by Ken Saro Wiwa, Longman 1995.

Ken Saro Wiwa once was one of the rising stars of Nigerian Literature, coming after the powerhouses, Chinua Achebe and Wole Soyinka. Sozaboy is based on the writer’s horrifying experiences during the Nigerian civil war (1967-1970).

Mene is a Nigerian teenage boy, who lives in a poor village with mud huts, no good schools, no hospital and no running water. A new military regime has come into power, but not everybody is happy with the new development. There is turmoil going on in the country, and when Mene, who is an apprentice driver, goes to the town of Pitawka (Port-Harcourt), he realises that the war has become intense. He meets Agnes, who later becomes his wife and encourages him to join the army. In her eyes, only a man who is a soza, a soldier, is a real man. We learn the fortunes of sozaboy, from his first proud days of recruitment to the disillusionment, confusion and horror that follows.

One of the characters that sozaboy meets several times during his horrific experiences of war is “Manmuswak.” Translated from Rotten English, the name means, “Man must live by whatever means.” The first time Mene sees Manmuswak, he is fighting on the front in Iwoama:

“Bullet stood attention. And when the man came near, they shook hands together. So the man bring out a packet of cigarette and give Bullet one stick. Bullet took it and they began to smoke…Then they sat down together. At first, they cannot talk easily because as you know, they do not know what to talk about…Then the man laugh small small. Then Bullet laugh too, small small… There was something which was worrying me for mind. I think I have seen that sozaman before. Oh God, where have I see him before? I asked Bullet… So I ask him why de man come. And why ‘e bring drink. And wheher true true na dis man dem dey call enemy. “Oh yes. That man is the enemy,” Bullet replied. “Look, Sozaboy, we are in war front, o.k. And in war front, there are all sorts of people. Drunkards, thieves, idiots and wise men. There is only one thing which binds them all. Death. And everyday they live, they are cheating death. That man came to celebrate the fact.”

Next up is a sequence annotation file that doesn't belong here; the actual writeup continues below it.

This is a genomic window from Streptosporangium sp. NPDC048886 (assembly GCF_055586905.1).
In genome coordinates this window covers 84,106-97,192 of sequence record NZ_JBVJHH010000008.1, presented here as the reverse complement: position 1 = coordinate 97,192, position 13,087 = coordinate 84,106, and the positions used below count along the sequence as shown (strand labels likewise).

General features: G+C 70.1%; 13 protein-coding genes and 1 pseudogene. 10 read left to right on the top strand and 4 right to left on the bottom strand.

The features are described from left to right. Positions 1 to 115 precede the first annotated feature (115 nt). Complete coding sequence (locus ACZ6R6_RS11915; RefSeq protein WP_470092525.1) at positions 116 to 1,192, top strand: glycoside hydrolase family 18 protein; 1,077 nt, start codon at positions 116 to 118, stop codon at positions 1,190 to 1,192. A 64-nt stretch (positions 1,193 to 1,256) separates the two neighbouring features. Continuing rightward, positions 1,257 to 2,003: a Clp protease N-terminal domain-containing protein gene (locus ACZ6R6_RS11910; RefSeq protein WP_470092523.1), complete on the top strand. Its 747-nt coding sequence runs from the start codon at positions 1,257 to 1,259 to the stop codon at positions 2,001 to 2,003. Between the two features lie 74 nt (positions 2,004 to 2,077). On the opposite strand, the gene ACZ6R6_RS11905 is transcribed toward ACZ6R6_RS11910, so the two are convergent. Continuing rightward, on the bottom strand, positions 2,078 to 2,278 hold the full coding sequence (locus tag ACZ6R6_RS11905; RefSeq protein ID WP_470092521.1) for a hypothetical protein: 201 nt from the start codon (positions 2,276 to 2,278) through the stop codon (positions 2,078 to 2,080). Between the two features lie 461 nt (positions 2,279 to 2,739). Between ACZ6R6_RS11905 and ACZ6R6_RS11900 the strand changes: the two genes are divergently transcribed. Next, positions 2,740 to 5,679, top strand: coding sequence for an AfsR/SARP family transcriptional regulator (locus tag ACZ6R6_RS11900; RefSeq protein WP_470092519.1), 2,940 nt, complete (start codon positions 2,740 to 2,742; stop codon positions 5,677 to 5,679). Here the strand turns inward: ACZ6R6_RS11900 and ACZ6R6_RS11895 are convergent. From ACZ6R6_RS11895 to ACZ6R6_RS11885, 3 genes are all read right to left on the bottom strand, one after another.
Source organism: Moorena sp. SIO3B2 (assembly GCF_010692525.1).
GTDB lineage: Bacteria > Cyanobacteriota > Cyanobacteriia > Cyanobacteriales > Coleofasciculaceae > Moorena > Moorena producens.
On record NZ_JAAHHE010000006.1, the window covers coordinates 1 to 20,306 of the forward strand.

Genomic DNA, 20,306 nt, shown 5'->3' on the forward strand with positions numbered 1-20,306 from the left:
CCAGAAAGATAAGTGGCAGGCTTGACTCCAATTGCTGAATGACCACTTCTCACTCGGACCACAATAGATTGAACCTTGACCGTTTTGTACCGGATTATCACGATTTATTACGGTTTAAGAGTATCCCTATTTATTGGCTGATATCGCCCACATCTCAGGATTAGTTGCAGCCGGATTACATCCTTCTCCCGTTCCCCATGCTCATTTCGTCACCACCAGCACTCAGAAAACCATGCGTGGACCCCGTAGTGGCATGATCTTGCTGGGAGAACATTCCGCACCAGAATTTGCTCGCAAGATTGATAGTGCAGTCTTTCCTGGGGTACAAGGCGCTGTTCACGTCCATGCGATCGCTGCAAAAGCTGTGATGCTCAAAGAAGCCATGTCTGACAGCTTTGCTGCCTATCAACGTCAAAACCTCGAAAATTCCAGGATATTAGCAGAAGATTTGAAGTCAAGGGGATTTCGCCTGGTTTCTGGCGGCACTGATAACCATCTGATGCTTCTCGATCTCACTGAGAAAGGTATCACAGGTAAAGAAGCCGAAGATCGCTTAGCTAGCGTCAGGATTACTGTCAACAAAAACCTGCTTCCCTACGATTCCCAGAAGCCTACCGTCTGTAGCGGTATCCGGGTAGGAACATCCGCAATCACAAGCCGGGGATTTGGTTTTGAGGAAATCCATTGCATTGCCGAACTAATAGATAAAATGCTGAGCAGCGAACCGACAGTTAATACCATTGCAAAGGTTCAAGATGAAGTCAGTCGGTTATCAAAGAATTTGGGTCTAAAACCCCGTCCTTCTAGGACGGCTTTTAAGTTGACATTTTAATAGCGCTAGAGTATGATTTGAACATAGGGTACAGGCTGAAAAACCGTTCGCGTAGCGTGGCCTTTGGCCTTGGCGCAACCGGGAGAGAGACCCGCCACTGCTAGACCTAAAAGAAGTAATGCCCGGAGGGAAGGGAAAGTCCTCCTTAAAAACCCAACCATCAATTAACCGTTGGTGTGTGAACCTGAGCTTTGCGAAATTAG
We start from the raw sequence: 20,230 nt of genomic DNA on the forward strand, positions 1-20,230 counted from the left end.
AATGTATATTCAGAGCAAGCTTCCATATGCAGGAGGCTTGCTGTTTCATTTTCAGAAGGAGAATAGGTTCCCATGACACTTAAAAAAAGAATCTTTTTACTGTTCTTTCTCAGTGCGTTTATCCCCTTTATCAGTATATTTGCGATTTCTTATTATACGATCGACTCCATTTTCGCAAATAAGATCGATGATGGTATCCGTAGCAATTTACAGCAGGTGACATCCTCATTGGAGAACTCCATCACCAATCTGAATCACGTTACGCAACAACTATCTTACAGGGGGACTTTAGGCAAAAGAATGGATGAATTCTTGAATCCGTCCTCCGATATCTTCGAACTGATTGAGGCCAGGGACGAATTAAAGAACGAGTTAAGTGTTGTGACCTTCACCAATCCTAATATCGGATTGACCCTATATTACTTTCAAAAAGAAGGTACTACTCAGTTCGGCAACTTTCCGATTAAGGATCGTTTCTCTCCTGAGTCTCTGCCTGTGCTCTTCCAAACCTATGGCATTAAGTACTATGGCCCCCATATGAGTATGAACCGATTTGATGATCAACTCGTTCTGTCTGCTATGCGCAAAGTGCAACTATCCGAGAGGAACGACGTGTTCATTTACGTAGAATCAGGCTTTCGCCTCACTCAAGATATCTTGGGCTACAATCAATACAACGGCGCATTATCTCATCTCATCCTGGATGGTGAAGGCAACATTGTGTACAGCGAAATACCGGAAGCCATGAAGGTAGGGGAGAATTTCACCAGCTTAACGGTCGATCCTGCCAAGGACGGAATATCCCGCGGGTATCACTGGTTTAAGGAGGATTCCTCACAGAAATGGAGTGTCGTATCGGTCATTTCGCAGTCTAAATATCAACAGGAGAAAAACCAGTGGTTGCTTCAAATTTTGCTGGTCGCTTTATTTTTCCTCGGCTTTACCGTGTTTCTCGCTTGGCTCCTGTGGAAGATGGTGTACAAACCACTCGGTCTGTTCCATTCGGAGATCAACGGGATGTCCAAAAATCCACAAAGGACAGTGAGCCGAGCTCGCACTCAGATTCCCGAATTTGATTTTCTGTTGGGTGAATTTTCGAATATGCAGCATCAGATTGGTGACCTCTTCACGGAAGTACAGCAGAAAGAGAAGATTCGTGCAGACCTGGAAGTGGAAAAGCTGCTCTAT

The first time Mene saw him, the tall man was explaining to someone in a bar that the motives of opposing sides in a war are relatively unimportant in comparison to the survival of individuals. Mene later encounters Manmuswak after he has deserted in order to escape the evils of military life:

“When I opened my eyes, I was in one long dormitory where everybody get bandage for leg or for him body. At first I think this is land of spirit. I begin to shout and hola like idiot man. Then one man came and chooked me and I come sleep one time like stupid goat. I think the man who chooked me this chooking is Manmuswak…So I rub my eye and I am alive and awake… Why must I always see this Manmuswak man? First it is in African Upwine Bar in New York, Diobu, then in the war front at Iwoama and now in the hospital dormitory. So he is good-time-man drinking tombo and dancing; then he is soza making cunny to scatter one camp and kill everybody; and now he is nurse, smiling and chooking person.”

Throughout the novel, Mene continues to see Manmuswak fighting on both sides of the war. Ultimately, when Manmuswak tries to kill Mene, he comes to understand the symbolic meaning of his relationship to the tall man. He learns that his own survival, not grand ideals like freedom, have first priority.

Nigeria was once an English colony, and it kept English as its official language after attaining its independence. Ken Saro-Wiwa was well aware of this fact when he wrote his novel in rotten English, evoking the history of colonial times. Sozaboy is a masterpiece, and has been compared with the novel Simplicius Simplicissimus, a German plea against the madness of war.